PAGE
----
17 January 2013

Humans do run the risk of picking up diseases from all sorts of activities in everyday life and we should all be encouraged to follow good hygiene practises, such as washing our hands thoroughly, to help cut down on the risk of picking these up. So diseases can pass from animals to humans, known as zoonoses, but it’s rare from ornamental fish and following good hygiene practises should further minimise the risk.

And unfortunately the resistance to antibiotics is not a new issue for the aquatic industry and the indiscriminate use of these drugs without proper veterinary supervision in other countries is of real concern. There are big discrepancies across the world on how easily antibiotics are available over the counter which contributes to this problem. In this country, antibiotics must only be prescribed by vets who are directly supervising the treatment of the fish.

Keeping tropical fish is a great hobby and we hope people aren’t put off this fascinating pastime. With a little careful thought, good hygiene practises and buying from reputable retailers, such as those who are members of OATA, people can enjoy their fish without great problems.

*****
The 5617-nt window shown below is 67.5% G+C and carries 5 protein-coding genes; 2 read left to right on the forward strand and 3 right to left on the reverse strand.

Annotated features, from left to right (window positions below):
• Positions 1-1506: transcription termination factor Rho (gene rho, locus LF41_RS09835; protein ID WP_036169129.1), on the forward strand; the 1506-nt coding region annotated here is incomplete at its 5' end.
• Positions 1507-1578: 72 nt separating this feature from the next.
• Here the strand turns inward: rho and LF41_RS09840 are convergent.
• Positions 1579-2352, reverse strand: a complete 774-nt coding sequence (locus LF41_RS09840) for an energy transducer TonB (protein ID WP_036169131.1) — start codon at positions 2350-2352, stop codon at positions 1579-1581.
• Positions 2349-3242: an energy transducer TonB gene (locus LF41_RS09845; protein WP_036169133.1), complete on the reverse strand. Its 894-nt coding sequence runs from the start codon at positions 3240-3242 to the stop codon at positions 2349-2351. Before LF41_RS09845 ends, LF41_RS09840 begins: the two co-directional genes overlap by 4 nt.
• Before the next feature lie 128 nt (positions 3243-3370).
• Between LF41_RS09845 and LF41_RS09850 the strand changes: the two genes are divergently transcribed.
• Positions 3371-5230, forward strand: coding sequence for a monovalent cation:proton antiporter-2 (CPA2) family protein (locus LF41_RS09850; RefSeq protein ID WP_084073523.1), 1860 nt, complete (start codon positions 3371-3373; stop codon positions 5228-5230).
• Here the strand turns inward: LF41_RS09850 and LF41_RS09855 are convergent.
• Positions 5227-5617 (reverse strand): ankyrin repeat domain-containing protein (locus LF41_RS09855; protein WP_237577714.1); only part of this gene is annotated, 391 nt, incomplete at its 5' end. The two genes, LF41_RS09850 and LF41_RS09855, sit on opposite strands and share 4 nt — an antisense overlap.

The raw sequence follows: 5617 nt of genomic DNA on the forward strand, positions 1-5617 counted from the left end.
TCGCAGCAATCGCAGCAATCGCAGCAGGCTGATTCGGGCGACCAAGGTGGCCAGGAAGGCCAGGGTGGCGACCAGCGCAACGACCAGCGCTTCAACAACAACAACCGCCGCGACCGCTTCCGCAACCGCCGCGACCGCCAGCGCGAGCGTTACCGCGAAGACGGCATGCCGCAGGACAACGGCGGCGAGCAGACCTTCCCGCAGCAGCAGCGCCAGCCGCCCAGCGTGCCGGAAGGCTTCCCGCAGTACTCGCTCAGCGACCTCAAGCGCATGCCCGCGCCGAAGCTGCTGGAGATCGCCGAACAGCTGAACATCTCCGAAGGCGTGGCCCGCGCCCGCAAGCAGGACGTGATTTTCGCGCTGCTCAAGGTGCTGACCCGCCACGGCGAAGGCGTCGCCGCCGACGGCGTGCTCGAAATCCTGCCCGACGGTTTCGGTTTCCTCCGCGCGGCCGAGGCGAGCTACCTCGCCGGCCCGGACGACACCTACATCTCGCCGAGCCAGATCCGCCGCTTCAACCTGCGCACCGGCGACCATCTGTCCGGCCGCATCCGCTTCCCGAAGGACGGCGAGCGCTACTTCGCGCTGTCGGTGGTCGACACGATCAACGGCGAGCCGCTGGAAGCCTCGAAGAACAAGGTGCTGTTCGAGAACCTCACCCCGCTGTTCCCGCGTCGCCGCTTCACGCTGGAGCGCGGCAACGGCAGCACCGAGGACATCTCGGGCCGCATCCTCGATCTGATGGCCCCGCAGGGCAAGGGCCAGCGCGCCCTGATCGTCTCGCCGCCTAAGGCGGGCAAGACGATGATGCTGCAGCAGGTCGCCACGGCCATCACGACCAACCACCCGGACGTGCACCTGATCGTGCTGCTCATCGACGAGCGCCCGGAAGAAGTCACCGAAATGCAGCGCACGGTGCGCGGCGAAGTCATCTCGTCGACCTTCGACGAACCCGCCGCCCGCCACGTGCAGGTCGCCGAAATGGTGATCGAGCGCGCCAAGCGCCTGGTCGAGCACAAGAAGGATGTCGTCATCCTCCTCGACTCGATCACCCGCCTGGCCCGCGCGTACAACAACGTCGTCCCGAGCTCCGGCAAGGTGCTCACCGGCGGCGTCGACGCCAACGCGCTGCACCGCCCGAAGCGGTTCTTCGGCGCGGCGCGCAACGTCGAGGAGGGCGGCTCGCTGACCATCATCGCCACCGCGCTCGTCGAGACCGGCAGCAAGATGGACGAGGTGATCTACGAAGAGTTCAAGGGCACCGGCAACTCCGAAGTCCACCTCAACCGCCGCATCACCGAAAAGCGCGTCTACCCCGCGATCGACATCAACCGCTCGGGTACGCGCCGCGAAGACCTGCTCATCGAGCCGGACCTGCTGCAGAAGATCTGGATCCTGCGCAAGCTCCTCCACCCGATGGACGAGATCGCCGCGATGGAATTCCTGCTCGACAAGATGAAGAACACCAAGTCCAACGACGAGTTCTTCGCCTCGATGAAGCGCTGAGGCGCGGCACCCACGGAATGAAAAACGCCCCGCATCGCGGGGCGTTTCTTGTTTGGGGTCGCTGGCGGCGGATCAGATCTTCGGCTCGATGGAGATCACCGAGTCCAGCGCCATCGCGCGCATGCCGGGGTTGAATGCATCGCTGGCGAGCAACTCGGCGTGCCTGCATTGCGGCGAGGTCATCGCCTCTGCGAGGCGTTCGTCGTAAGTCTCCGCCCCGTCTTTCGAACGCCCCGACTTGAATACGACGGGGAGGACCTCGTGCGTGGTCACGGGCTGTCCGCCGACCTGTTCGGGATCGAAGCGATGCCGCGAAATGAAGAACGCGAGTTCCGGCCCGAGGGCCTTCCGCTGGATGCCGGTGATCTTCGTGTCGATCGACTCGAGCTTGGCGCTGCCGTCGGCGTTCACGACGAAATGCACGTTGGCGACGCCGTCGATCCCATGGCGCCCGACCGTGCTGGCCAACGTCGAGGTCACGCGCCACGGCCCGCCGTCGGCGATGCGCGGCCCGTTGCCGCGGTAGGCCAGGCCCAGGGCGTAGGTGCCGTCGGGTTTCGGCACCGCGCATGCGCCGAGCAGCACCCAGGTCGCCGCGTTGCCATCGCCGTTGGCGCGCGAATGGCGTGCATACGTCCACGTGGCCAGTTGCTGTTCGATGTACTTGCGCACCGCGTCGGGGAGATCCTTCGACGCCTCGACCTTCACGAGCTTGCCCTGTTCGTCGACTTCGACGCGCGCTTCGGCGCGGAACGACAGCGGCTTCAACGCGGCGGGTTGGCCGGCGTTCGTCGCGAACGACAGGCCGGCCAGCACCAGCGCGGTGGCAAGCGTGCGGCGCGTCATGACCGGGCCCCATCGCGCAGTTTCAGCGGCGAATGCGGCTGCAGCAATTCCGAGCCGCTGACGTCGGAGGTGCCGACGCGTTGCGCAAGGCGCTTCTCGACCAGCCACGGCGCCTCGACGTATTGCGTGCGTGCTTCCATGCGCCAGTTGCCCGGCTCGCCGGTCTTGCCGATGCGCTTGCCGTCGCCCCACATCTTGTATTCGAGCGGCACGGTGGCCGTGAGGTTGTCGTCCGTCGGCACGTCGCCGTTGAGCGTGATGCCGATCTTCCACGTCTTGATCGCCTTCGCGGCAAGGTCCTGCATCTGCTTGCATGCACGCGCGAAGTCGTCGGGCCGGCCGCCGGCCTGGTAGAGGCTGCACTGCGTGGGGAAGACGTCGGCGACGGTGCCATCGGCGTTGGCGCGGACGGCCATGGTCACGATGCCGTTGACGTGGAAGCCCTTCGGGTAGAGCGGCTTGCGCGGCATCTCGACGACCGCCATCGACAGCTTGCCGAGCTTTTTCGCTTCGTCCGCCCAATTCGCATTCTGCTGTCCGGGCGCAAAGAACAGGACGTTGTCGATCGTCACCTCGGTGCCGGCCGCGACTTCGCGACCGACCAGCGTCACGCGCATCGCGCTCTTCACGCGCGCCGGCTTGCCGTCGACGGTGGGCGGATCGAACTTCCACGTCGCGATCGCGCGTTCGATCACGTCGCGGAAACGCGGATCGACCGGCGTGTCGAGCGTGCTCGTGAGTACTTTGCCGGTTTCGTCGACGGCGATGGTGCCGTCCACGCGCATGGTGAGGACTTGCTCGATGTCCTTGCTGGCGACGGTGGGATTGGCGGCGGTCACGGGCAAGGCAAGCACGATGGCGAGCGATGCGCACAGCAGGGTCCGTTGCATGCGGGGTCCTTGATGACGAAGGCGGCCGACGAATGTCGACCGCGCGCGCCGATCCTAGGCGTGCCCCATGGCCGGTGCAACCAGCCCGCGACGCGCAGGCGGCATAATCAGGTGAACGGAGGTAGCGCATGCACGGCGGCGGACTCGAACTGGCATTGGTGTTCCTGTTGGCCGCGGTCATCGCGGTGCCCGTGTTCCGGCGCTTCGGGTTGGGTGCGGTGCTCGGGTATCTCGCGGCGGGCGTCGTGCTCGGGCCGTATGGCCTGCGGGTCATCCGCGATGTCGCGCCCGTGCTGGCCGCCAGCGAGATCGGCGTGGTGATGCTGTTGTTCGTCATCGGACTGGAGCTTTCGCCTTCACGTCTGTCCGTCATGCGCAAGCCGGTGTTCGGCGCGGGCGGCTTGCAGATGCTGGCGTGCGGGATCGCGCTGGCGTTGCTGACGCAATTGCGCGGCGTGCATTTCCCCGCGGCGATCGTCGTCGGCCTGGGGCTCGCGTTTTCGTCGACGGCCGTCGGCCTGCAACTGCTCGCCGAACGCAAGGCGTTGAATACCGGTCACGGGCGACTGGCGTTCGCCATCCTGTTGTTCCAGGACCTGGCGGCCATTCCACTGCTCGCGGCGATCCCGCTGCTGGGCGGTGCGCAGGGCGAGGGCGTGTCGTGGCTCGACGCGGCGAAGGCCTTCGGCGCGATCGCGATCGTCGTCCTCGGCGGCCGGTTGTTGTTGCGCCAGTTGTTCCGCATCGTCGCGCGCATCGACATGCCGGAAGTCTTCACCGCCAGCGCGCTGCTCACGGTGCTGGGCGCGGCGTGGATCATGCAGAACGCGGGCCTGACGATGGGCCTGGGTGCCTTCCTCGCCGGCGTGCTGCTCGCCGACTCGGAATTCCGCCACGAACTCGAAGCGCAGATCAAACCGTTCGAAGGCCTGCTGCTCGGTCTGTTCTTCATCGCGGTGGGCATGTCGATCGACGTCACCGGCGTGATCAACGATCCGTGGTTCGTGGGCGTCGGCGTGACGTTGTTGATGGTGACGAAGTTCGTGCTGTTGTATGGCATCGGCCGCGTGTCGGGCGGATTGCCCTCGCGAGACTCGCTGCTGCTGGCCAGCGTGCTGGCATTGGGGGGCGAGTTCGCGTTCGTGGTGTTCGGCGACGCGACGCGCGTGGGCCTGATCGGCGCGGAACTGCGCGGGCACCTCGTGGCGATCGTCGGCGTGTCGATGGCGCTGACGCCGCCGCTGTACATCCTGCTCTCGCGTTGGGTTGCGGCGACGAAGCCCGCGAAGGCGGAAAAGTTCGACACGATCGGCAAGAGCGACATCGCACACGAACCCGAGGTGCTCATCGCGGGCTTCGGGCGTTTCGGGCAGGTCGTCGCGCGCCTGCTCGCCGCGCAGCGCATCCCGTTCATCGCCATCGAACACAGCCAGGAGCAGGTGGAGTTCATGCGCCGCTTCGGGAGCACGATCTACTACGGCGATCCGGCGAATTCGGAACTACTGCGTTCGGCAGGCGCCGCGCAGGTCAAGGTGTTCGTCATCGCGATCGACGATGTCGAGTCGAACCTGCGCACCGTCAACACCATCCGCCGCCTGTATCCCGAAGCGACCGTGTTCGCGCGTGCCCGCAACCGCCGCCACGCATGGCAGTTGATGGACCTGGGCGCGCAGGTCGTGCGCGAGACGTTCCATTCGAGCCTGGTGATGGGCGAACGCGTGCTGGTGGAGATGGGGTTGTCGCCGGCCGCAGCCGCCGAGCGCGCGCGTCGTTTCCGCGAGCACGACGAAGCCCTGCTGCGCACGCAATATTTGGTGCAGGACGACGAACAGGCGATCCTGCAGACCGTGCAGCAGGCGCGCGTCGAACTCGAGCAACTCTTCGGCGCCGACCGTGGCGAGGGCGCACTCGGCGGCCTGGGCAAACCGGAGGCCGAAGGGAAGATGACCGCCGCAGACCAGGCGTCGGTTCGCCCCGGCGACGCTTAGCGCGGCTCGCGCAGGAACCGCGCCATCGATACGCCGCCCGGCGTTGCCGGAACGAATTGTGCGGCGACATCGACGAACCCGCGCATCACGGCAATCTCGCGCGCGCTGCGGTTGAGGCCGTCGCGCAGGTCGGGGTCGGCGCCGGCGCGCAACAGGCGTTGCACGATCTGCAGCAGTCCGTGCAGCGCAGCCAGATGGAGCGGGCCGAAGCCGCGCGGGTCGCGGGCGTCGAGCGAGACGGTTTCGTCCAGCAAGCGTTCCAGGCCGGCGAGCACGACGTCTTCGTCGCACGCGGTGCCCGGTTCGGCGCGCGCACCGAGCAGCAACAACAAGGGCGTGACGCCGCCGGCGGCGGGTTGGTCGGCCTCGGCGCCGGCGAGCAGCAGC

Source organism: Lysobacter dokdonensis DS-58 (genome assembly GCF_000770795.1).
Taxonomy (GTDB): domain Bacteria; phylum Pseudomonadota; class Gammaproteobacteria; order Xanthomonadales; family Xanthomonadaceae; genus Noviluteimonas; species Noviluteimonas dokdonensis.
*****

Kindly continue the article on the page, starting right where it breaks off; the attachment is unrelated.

Our advice when handling fish is:

  • Always wash your hands thoroughly after working with fish.
  • Always cover open wounds with a waterproof bandage and wear rubber or plastic gloves of a suitable length.
  • Do not prime water siphons by mouth.
  • Do not eat, drink or smoke while working on your aquarium or pond.
  • Do not wash nets and equipment in sinks intended for human use.
  • Immuno-suppressed persons (infected with HIV or receiving chemotherapy) should not handle potentially infected materials.
  • Wash and disinfect contaminated work surfaces regularly.

There is more information in our Zoonoses information sheet which can be found on the OATA website here. The original scientific paper ‘Imported ornamental fish are colonized with antibiotic-resistant bacteria’ appeared in a recent edition of Journal of Fish Diseases.